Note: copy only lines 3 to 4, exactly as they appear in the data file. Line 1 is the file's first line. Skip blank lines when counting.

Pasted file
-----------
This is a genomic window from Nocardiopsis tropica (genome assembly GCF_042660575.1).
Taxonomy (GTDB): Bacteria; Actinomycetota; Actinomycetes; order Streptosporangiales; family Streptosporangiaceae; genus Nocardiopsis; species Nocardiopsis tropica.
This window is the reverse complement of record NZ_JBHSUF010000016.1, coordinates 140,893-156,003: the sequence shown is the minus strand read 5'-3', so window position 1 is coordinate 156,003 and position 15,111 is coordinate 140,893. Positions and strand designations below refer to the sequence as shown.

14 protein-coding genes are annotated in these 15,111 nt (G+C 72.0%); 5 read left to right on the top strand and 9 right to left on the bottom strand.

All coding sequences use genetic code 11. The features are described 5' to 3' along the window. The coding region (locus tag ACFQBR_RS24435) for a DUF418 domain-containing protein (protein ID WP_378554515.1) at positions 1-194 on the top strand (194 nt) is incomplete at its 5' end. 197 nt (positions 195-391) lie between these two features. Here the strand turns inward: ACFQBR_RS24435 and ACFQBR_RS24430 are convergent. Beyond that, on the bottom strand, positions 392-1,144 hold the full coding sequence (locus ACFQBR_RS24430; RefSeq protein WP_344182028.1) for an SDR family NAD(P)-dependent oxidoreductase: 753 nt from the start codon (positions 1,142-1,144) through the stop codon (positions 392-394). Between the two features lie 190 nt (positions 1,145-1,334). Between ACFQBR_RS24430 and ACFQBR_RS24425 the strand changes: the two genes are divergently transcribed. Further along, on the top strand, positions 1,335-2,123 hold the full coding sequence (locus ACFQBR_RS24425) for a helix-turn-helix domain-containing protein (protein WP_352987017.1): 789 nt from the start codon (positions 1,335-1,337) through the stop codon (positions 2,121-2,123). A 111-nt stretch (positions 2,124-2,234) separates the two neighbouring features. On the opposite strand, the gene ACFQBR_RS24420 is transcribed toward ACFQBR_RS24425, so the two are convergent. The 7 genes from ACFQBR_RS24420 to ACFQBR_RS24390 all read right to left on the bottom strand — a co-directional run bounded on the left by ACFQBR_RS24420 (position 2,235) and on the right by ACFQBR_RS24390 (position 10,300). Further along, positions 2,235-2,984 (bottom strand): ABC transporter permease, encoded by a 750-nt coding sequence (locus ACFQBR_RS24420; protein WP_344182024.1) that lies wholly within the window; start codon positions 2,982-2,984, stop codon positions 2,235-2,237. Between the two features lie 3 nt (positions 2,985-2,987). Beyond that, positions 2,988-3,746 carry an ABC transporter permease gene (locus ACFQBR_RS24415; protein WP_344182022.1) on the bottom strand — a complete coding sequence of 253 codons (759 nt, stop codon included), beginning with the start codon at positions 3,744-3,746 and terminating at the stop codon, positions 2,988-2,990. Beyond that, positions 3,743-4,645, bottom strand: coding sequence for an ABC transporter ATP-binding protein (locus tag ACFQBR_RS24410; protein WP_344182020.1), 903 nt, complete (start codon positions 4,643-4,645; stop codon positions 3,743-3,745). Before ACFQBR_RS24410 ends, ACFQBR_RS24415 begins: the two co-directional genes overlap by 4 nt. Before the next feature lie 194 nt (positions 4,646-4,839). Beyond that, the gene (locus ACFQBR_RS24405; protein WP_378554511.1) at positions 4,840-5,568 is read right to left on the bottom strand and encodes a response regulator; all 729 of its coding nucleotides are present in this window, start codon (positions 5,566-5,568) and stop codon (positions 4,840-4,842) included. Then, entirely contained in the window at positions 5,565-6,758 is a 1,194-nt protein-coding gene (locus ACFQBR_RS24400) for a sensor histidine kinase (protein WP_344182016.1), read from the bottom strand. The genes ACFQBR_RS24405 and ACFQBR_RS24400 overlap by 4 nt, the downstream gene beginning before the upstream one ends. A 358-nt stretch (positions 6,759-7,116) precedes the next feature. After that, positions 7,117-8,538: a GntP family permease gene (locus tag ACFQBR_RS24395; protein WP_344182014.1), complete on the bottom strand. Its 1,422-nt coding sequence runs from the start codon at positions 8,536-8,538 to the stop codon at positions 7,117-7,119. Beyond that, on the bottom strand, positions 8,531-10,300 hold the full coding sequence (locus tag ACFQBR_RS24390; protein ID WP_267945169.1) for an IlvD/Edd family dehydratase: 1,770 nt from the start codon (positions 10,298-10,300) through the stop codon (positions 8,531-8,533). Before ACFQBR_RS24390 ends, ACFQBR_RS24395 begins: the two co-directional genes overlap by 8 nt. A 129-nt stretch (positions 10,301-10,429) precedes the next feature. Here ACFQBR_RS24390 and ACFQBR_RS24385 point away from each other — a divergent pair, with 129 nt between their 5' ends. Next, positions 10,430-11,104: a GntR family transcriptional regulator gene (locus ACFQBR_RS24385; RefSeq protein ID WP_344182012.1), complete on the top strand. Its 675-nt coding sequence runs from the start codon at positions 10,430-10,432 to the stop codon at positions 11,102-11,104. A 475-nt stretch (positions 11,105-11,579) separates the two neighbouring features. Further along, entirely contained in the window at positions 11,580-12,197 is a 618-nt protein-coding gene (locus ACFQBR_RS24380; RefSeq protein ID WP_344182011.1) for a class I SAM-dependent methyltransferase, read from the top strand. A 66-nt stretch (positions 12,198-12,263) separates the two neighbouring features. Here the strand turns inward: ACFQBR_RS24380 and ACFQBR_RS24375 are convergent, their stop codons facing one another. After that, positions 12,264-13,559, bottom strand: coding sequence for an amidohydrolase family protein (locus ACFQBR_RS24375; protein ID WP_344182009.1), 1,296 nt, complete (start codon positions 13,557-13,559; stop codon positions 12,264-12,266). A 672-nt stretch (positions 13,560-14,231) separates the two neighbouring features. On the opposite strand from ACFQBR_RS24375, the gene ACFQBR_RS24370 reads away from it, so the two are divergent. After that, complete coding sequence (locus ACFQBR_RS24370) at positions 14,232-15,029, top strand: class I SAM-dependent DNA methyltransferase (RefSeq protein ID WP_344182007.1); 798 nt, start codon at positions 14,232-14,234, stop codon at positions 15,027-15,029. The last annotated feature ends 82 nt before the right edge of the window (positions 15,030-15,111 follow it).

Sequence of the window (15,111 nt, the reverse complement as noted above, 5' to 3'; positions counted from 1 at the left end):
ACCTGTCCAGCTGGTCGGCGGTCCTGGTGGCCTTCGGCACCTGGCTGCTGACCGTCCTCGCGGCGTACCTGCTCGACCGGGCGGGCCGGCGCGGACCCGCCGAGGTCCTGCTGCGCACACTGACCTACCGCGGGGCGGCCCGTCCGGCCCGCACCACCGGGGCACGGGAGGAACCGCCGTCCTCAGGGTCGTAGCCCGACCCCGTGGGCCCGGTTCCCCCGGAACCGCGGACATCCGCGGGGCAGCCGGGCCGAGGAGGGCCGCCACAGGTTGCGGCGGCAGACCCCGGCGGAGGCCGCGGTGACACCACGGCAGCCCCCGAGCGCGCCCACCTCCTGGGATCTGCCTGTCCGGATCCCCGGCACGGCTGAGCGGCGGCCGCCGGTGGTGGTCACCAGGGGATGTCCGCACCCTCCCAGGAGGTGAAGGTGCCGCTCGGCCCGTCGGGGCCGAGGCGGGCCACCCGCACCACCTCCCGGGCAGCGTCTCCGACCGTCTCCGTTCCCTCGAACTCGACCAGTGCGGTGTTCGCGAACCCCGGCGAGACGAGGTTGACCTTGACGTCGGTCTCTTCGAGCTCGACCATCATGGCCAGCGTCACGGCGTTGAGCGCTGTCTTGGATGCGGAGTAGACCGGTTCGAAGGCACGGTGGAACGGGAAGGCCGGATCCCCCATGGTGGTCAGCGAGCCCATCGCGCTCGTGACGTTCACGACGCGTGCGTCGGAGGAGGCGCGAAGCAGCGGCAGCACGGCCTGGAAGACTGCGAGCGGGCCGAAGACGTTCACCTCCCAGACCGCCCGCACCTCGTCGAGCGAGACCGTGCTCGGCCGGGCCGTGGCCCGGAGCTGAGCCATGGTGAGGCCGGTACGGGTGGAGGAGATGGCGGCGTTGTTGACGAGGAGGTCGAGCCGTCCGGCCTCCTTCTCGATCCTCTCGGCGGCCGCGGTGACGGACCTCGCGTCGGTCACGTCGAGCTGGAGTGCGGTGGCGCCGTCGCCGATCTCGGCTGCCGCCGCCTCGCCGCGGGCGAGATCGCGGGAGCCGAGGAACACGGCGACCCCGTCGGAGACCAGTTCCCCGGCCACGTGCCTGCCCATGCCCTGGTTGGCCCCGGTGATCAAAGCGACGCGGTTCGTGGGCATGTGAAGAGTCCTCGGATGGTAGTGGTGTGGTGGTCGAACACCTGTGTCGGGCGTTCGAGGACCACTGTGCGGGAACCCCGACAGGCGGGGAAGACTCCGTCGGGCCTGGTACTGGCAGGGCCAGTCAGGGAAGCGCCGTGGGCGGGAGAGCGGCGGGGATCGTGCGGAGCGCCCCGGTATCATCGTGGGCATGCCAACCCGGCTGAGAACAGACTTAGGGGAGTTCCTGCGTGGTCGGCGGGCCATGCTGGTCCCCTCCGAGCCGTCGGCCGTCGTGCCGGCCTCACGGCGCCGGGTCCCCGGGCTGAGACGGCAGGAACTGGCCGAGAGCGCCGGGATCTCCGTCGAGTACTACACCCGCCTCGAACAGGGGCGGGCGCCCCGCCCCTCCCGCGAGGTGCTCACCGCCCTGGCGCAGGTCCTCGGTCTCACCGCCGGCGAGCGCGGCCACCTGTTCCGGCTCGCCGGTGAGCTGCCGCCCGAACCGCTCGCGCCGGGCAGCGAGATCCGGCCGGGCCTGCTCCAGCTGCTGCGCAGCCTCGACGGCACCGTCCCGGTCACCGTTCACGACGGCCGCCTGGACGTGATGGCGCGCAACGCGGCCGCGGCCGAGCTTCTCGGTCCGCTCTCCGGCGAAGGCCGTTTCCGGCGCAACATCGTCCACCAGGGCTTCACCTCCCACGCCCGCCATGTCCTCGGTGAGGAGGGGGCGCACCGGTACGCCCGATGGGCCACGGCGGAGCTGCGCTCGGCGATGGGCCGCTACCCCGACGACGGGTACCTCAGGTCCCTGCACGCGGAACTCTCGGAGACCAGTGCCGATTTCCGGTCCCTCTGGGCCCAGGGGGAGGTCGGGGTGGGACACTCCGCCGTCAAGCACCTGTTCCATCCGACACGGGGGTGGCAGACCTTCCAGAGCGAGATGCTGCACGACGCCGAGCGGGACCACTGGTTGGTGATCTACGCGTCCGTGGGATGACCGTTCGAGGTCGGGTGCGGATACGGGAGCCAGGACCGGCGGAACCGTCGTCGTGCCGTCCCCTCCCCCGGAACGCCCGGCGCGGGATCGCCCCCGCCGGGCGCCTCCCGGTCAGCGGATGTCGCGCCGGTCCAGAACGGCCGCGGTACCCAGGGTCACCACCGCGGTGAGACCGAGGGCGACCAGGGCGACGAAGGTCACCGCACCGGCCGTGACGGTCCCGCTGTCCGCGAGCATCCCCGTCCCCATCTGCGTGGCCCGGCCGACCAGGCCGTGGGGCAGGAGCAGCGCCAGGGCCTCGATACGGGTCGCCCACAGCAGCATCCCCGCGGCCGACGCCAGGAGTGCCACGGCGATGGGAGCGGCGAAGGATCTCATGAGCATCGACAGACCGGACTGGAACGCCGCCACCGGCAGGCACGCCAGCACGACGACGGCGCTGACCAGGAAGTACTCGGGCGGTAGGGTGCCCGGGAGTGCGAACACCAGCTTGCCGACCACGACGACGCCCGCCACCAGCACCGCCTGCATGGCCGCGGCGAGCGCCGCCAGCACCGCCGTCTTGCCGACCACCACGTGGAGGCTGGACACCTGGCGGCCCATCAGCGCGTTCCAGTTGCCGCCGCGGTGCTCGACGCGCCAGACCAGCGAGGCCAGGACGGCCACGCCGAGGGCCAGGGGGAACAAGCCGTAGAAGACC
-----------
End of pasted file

This window is the reverse complement of record NZ_JBHSUF010000016.1, coordinates 140,893-156,003: the sequence shown is the minus strand read 5'-3', so window position 1 is coordinate 156,003 and position 15,111 is coordinate 140,893. Positions and strand designations below refer to the sequence as shown.

14 protein-coding genes are annotated in these 15,111 nt (G+C 72.0%); 5 read left to right on the top strand and 9 right to left on the bottom strand.